BY ED WEST
THE HOLY SEE faced criticism this week for attending a United Nations racism conference largely seen as an attack on Israel.
The second World Conference Against Racism took place in Geneva eight years after an antiracism conference in Durban, South Africa, degenerated into a series of angry denunciations of Israel.
Eight countries boycotted the event, including the United States, Germany and Israel, and almost every other European country walked out on the first day after Iranian President Mahmoud Ahmadinejad made a speech calling Israel "a totally racist government". But the Vatican delegation, led by Archbishop Silvano Tomasi, decided to stay.
Later on Monday Vatican spokesman. Jesuit Fr Federico Lombardi, told Vatican Radio that "statements like those of the Iranian president do not go in the right direction, because even if he did not deny the Holocaust or the right of Israel to exist, he expressed extremist and unacceptable positions".
The following day Fr Lombardi said in a statement: 'The Holy See deplores the use of this United Nations forum for the adoption of political positions of an extremist and offensive nature against any state. This does not contribute to dialogue and it provokes an unacceptable atmosphere of conflict."
However, the Vatican's attendance threatened to strain JewishCatholic relations a month before the Pope was due to visit Israel.
Rome's chief rabbi, Riccardo Di Segni, said: "By participating, the Vatican has given its endorsement to what is being prepared there 'against Israel]."
Shimon Samuels, head of the European office of the Simon Wiesenthal Centre, said the Vatican was "giving a seal of approval in the hate campaign" against Israel.
Sir Sigmund Sternberg, the Jewish philanthropist who helped to negotiate the Holy See's recognition of Israel, said he had asked the Papal Nuncio of Great Britain to explain the reasons for the Vatican's support of the conference and was awaiting a reply.
On Sunday Pope Benedict said the conference was needed to combat racial intolerance around the world. He said it would help "put an end to every form of racism, discrimination and intolerance".
Vatican spokesman Fr Federico Lombardi defended the Holy See's presence and said a disputed conference text, seen as anti-Israeli, had been improved in recent weeks.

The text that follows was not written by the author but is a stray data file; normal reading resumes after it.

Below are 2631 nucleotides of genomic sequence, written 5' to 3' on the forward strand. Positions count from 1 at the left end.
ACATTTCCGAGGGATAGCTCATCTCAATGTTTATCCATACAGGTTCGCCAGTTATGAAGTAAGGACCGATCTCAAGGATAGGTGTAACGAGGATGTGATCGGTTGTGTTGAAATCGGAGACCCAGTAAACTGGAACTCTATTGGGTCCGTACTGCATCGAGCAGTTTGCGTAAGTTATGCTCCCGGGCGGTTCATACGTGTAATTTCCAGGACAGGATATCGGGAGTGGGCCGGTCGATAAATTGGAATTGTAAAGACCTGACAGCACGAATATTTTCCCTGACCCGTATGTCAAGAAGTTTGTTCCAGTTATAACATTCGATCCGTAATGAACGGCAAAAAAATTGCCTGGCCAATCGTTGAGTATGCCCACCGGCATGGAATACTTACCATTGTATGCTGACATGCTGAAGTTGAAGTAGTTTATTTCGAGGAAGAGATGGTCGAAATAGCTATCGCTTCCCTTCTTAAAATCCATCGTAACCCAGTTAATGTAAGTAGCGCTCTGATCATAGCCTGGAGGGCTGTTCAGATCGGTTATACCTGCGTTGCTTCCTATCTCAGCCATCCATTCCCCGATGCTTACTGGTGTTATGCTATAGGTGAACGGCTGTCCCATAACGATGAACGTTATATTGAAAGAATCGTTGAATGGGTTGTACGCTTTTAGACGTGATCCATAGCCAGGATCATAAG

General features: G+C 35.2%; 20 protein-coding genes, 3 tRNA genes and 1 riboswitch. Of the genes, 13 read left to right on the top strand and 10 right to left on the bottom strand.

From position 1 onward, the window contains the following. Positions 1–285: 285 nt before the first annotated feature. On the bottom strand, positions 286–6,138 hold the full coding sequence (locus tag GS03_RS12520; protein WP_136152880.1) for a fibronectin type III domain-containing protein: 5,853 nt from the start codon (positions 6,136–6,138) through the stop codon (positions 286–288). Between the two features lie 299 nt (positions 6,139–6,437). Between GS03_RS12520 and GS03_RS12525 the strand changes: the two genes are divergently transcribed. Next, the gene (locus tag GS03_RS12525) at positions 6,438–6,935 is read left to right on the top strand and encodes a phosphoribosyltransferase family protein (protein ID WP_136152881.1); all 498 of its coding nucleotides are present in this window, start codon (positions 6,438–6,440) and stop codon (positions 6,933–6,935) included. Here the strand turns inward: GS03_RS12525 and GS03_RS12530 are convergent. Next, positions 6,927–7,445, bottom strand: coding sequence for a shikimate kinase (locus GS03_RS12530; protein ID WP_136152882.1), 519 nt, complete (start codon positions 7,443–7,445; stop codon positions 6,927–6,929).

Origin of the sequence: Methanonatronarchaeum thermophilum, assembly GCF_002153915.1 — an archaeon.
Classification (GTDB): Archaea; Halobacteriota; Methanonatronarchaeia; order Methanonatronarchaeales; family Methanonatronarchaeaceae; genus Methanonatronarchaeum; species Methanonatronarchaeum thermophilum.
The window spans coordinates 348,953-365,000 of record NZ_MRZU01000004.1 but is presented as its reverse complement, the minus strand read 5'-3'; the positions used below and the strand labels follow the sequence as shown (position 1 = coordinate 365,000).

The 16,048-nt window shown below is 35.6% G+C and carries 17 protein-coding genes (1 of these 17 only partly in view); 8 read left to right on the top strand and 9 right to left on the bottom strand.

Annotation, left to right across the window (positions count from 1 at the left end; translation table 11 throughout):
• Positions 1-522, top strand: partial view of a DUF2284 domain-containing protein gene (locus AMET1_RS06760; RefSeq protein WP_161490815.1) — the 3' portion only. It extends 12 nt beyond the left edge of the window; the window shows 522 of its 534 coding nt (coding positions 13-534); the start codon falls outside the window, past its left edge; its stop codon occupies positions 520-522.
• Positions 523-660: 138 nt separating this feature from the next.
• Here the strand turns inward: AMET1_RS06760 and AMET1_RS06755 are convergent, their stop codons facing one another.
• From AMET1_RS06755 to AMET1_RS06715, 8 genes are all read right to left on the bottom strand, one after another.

"This is an international conference promoted by the United Nations and the Holy See. Just because some important countries are not attending does not mean that the Holy See cannot have a positive and constructive dialogue there," he said.
The Pope, speaking after the Regina Caeli on Sunday, said the conference was important because, despite the lessons of history, racist attitudes and actions were still present. He encouraged participants to take "firm and concrete action, at the national and international levels, to prevent and eliminate every form of racism and intolerance".
"For its part, the Church teaches C'ontinued on Page 2
Holocaust group `disappointed' by Vatican decision
BY ED WEST
Continued from Page 1: that only recognition of the dignity of man, created in the image and likeness of God, is able to constitute a sure reference point in this commitment," he said. "I sincerely encourage all delegates present at the Geneva conference to work together in a spirit of mutual dialogue and acceptance to put an end to every form of racism, discrimination and intolerance," he said. The first World Conference Against Racism was held in Durban in 2001. Israel and America withdrew after complaining that the conference was a pretext for anti-Semitism. In the lead-up to the recent conference several Islamic governments also proposed banning all criticism of Islam, Sharia law and Mohammed.
The text under consideration in Geneva has been revised in recent months, and recent drafts have not included references to Israel. Iranian president Mahmoud Ahmadinejad, one of the speakers at this week's events, has repeatedly called for the destruction of Israel and has called the Holocaust a hoax.
The American Gathering of Holocaust Survivors and their Descendants expressed its "deep disappointment" at the Vatican decision. The group's vice president, Elan Steinberg, said: "Because the conference highlights the participation of Iran's notorious Holocaust-denier Alunadinejad there was a particular obligation for the Vatican to have stayed away." Riccardo Di Segni, the Rome rabbi, said the Pope's decision was "the latest imprudent step" in his relations with Jews, which were severely strained earlier this year over the Pope's decision to lift the excommunication of a bishop who denied the Holocaust. The rabbi said that by attending, the Vatican was "partially nullifying" the effect of the boycott by other nations. Navi Pillay, the UN high commissioner for human rights, said the boycott undercut the global effort to fight racism.
Rabbi Jonathan Romain of Maidenhead, Berkshire, said the Vatican's decision to attend the conference should not spoil the Pope's trip to Israel.
"I felt it was enormously sad that a conference that was supposed to oppose racism and stereotypes got mired down," he said. "It was a mistake to invite Ahmadinejad, who was always going to use it as a soapbox. "At the end of the day it's great the Pope is going to Israel. He will be welcomed both personally and in his institution. It's a very promising visit and no one should allow it to be poisoned."